Stop reading my emails. Your personalized ad thing at the top of my inbox is starting to make me mad. I do not need a fake doctor's note as I really was sick yesterday, and just because I have swollen lymph nodes it does not mean I have lymphoma.

Sick Girl

I just handed in the first paper of my graduate school career this morning. Ironically enough I'm ambivalent about my work on "The Ambivalence of the Sacred". I'm just glad to have it done and to be jetting off to Springfield for the weekend. Life is good.

Monday, September 17, 2007

I Don't Believe in Peter Pan
Frankenstein or Superman
All I Wanna Do Is...

My early birthday present from my parents this year was a bicycle.
I was really excited about going for rides and being able to get to class much easier...that was until about 11:15 today.

The Mindtaker was kind enough to accompany me on my inaugural ride, thankfully, because not too long into my ride I thought the bottom half of my body was going to forcibly remove itself from me. Okay perhaps I'm being a bit over-dramatic (Me? Never!), but I hadn't been on a bike in forever and it really REALLY hurt. I wanted to quit. We weren't even on campus yet and I wanted to give up and walk the damn thing home.

Gabriel was patient with me, (I'll admit I was acting like a five year old) and reminded me that it would get easier, that I should put the bike in a lower gear, and that I could do it. He didn't agree when I made disparaging comments about how I looked like a "dipwad" pedaling in such a low gear, and even humored my attempt at feigning bike knowledge when I told him he needed to raise his seat. We managed to make it all the way to the religious studies building and back...even surviving the descent down a steep hill directly south of my apartment complex. No time. :-) Thanks Gabe, I couldn't have done it without you.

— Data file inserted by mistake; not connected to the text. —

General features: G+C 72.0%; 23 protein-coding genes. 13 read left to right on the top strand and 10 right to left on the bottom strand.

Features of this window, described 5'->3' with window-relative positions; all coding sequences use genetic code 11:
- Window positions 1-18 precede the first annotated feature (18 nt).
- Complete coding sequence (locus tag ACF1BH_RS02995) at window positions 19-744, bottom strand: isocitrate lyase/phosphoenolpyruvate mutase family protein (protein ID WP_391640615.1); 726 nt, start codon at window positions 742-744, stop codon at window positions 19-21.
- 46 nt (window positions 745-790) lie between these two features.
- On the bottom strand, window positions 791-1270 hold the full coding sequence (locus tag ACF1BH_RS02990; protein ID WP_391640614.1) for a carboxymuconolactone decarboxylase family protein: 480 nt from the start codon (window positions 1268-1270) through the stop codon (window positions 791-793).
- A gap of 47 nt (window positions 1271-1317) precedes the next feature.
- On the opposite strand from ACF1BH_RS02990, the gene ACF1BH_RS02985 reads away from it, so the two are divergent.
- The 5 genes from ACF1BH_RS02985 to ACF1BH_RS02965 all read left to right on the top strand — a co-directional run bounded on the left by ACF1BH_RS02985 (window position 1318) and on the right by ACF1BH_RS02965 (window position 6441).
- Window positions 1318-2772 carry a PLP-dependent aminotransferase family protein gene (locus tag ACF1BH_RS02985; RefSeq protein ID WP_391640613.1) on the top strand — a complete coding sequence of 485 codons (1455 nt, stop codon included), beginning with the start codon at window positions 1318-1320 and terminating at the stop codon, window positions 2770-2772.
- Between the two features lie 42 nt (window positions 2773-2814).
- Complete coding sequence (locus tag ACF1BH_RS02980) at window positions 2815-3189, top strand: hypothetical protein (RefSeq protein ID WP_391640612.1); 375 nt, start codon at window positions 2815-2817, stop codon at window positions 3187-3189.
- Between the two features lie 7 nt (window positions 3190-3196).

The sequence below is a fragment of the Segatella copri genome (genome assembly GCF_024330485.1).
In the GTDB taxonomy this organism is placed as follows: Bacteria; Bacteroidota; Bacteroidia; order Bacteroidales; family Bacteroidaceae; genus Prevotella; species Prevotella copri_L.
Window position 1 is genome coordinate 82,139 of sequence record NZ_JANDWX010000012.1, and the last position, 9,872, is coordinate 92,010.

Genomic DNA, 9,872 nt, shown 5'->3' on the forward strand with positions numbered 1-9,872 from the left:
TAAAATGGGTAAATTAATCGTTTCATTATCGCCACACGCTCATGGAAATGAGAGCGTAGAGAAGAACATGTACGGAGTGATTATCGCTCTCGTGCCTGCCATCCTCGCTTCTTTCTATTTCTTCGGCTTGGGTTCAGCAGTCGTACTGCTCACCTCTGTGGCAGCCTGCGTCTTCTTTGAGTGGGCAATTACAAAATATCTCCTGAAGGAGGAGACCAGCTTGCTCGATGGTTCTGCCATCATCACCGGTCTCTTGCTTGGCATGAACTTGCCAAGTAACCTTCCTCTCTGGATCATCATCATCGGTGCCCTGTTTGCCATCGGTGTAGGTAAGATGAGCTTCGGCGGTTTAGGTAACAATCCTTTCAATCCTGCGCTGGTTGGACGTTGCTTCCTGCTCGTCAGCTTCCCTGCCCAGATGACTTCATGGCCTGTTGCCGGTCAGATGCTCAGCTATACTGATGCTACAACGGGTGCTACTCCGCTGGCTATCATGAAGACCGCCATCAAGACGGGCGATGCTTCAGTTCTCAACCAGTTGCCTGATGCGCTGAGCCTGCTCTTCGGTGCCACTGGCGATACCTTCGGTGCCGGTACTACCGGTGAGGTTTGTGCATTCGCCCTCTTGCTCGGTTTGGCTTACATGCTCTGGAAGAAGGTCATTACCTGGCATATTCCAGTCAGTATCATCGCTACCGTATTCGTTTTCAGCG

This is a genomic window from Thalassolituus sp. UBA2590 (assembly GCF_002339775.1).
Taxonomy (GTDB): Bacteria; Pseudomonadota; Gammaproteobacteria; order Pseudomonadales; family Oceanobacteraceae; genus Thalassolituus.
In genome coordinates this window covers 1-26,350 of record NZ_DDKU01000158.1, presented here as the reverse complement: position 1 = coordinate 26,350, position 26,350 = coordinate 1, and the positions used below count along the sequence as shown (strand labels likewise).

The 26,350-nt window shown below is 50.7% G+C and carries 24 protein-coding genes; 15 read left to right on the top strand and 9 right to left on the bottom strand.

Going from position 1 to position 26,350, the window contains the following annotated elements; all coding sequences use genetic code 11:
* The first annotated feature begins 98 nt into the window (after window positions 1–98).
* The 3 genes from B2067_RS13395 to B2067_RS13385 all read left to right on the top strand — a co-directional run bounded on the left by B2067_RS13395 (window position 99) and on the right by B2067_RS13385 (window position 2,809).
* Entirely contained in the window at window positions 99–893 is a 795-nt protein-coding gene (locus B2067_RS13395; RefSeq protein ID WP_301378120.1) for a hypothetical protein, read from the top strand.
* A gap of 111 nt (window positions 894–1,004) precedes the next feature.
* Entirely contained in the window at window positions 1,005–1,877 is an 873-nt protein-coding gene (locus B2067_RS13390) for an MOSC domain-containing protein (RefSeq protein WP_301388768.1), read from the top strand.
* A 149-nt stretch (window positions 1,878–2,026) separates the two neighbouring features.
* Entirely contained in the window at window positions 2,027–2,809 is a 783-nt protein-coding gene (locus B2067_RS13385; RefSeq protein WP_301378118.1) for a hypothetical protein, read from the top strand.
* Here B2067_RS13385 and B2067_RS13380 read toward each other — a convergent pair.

Supposedly you never forget how to ride a bike. I call bullshit on that one. I needed time to re-learn, to gain balance, to use muscles long forgotten.

I think my spiritual life is looking more and more the same way. It's been so long since I've legitimately practiced, actually put devotion and intention into it, that I'm scared. I try a little, here and there, but 5 minutes into it I'm about ready to give up...and I do.

I'm realizing more and more that spirituality is hard to foster (at least for me) by yourself. I need someone who can show me compassion and patience when I'm acting like a five year old. Someone who will encourage me and explore with me and not let me give up.

I used to think that everyone who followed some sort of organized religion were sheep. (Cynicism and skepticism are my vices.) But more and more it'd be nice to find someone who has a vague idea of what's going on, advice on how to get where I want to go and insights to share.

I just don't know that church is where I want to be. Even where I need to be.
Isn't there a lower gear for this whole spirituality thing?

Friday, September 14, 2007

It's All In Your Head...

I spent some time yesterday thinking about suffering.

I'll admit it, I'm a little old lady- I occasionally struggle with sciatica and it was especially bad yesterday on my walk home from class. I felt a little bit like Igor dragging my foot behind me.
I know, I'm being over-dramatic...but you get the point.

But it got me thinking- what is suffering really?

We toss that word around sometimes without thinking. Suffering, for me, is nothing compared to the suffering of someone in say a conflict-ridden area of Africa.

But is there a hierarchy of suffering? Is my pain any less valid because of what I was born into?

Is the mental suffering many of us Americans struggle with less valid than the physical suffering of those in third-world countries?

I want to alleviate suffering. To devote my life to bringing peace to those around me.
Africa might be a bit hard for me to help all by myself at this point in my life.
So I'll start with an ice pack and my good friends and work from there.

Wednesday, September 12, 2007

Side-Tracking 101

I learned how to do it in high school.

I perfected it during undergrad.

Now, I'm unintentionally doing it in my graduate classes.

Don't ask me how we did it, but somehow in REL 601: "Approaches to the Study of Religion" tonight I found an opportunity to drop the fact that a friend of mine from high school is now an adult film star and we wound up explaining to our prof. about "Furries". know, "Furries".

Durkheim would have been proud?

Seriously though, this conversation started because we were discussing Emile Durkheim's definition of religion-

"A religion is a unified system of beliefs and practices relative to sacred things, i.e. things set apart & forbidden-- beliefs and practices which unite in one single moral community called a Church, all those who adhere to them."